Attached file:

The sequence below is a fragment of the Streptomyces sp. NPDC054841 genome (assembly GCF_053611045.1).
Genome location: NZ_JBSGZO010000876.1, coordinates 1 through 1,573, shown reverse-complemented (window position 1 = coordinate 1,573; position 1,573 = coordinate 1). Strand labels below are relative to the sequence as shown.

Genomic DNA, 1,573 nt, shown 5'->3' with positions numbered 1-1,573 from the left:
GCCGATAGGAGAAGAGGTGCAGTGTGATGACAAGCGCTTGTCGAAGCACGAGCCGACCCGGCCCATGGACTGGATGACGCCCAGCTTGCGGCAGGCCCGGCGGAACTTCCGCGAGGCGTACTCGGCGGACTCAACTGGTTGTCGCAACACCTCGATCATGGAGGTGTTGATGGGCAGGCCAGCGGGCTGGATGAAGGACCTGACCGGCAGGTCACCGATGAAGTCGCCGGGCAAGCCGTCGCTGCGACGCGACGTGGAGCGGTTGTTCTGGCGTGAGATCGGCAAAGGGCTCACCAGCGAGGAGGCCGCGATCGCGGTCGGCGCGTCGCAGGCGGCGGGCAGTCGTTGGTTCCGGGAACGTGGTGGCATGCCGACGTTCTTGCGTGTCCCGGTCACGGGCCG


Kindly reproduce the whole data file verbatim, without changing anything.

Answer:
The sequence below is a fragment of the Streptomyces sp. NPDC054841 genome (assembly GCF_053611045.1).
Genome location: NZ_JBSGZO010000876.1, coordinates 1 through 1,573, shown reverse-complemented (window position 1 = coordinate 1,573; position 1,573 = coordinate 1). Strand labels below are relative to the sequence as shown.

Genomic DNA, 1,573 nt, shown 5'->3' with positions numbered 1-1,573 from the left:
GCCGATAGGAGAAGAGGTGCAGTGTGATGACAAGCGCTTGTCGAAGCACGAGCCGACCCGGCCCATGGACTGGATGACGCCCAGCTTGCGGCAGGCCCGGCGGAACTTCCGCGAGGCGTACTCGGCGGACTCAACTGGTTGTCGCAACACCTCGATCATGGAGGTGTTGATGGGCAGGCCAGCGGGCTGGATGAAGGACCTGACCGGCAGGTCACCGATGAAGTCGCCGGGCAAGCCGTCGCTGCGACGCGACGTGGAGCGGTTGTTCTGGCGTGAGATCGGCAAAGGGCTCACCAGCGAGGAGGCCGCGATCGCGGTCGGCGCGTCGCAGGCGGCGGGCAGTCGTTGGTTCCGGGAACGTGGTGGCATGCCGACGTTCTTGCGTGTCCCGGTCACGGGCCG